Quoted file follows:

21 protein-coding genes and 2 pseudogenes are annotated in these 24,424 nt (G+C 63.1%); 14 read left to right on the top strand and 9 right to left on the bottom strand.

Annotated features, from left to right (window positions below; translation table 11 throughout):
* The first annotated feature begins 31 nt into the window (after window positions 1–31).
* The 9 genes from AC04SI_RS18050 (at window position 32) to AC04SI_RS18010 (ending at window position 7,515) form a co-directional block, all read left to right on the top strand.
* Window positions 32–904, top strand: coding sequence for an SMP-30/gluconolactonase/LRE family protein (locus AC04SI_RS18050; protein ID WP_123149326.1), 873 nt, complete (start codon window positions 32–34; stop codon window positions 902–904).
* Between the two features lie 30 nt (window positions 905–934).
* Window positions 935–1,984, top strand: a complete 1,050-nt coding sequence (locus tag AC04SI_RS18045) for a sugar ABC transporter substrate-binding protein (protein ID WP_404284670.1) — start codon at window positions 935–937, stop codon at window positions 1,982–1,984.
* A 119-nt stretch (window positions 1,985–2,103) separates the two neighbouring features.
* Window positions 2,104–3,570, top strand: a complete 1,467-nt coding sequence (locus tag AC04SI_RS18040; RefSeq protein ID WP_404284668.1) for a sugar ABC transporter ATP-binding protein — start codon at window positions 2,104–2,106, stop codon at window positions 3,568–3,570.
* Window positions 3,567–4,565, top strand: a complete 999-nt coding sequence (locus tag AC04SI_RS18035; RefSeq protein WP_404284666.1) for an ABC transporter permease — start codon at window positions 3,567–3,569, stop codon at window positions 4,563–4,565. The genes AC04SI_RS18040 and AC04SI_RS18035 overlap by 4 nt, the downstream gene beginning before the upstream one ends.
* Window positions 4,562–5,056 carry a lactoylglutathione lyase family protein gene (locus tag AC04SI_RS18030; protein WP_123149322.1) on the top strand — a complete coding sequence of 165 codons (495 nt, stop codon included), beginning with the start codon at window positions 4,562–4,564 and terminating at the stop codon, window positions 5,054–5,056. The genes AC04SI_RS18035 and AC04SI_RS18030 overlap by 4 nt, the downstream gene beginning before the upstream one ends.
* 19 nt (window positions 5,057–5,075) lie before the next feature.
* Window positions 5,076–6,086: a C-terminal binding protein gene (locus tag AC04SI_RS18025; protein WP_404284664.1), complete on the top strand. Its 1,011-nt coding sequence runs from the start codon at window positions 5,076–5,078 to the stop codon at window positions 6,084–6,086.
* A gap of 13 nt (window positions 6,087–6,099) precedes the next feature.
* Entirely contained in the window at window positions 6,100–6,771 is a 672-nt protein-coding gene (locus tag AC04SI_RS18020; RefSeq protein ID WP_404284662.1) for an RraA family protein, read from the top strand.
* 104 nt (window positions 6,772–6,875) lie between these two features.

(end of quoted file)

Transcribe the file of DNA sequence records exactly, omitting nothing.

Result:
21 protein-coding genes and 2 pseudogenes are annotated in these 24,424 nt (G+C 63.1%); 14 read left to right on the top strand and 9 right to left on the bottom strand.

Annotated features, from left to right (window positions below; translation table 11 throughout):
* The first annotated feature begins 31 nt into the window (after window positions 1–31).
* The 9 genes from AC04SI_RS18050 (at window position 32) to AC04SI_RS18010 (ending at window position 7,515) form a co-directional block, all read left to right on the top strand.
* Window positions 32–904, top strand: coding sequence for an SMP-30/gluconolactonase/LRE family protein (locus AC04SI_RS18050; protein ID WP_123149326.1), 873 nt, complete (start codon window positions 32–34; stop codon window positions 902–904).
* Between the two features lie 30 nt (window positions 905–934).
* Window positions 935–1,984, top strand: a complete 1,050-nt coding sequence (locus tag AC04SI_RS18045) for a sugar ABC transporter substrate-binding protein (protein ID WP_404284670.1) — start codon at window positions 935–937, stop codon at window positions 1,982–1,984.
* A 119-nt stretch (window positions 1,985–2,103) separates the two neighbouring features.
* Window positions 2,104–3,570, top strand: a complete 1,467-nt coding sequence (locus tag AC04SI_RS18040; RefSeq protein ID WP_404284668.1) for a sugar ABC transporter ATP-binding protein — start codon at window positions 2,104–2,106, stop codon at window positions 3,568–3,570.
* Window positions 3,567–4,565, top strand: a complete 999-nt coding sequence (locus tag AC04SI_RS18035; RefSeq protein WP_404284666.1) for an ABC transporter permease — start codon at window positions 3,567–3,569, stop codon at window positions 4,563–4,565. The genes AC04SI_RS18040 and AC04SI_RS18035 overlap by 4 nt, the downstream gene beginning before the upstream one ends.
* Window positions 4,562–5,056 carry a lactoylglutathione lyase family protein gene (locus tag AC04SI_RS18030; protein WP_123149322.1) on the top strand — a complete coding sequence of 165 codons (495 nt, stop codon included), beginning with the start codon at window positions 4,562–4,564 and terminating at the stop codon, window positions 5,054–5,056. The genes AC04SI_RS18035 and AC04SI_RS18030 overlap by 4 nt, the downstream gene beginning before the upstream one ends.
* 19 nt (window positions 5,057–5,075) lie before the next feature.
* Window positions 5,076–6,086: a C-terminal binding protein gene (locus tag AC04SI_RS18025; protein WP_404284664.1), complete on the top strand. Its 1,011-nt coding sequence runs from the start codon at window positions 5,076–5,078 to the stop codon at window positions 6,084–6,086.
* A gap of 13 nt (window positions 6,087–6,099) precedes the next feature.
* Entirely contained in the window at window positions 6,100–6,771 is a 672-nt protein-coding gene (locus tag AC04SI_RS18020; RefSeq protein ID WP_404284662.1) for an RraA family protein, read from the top strand.
* 104 nt (window positions 6,772–6,875) lie between these two features.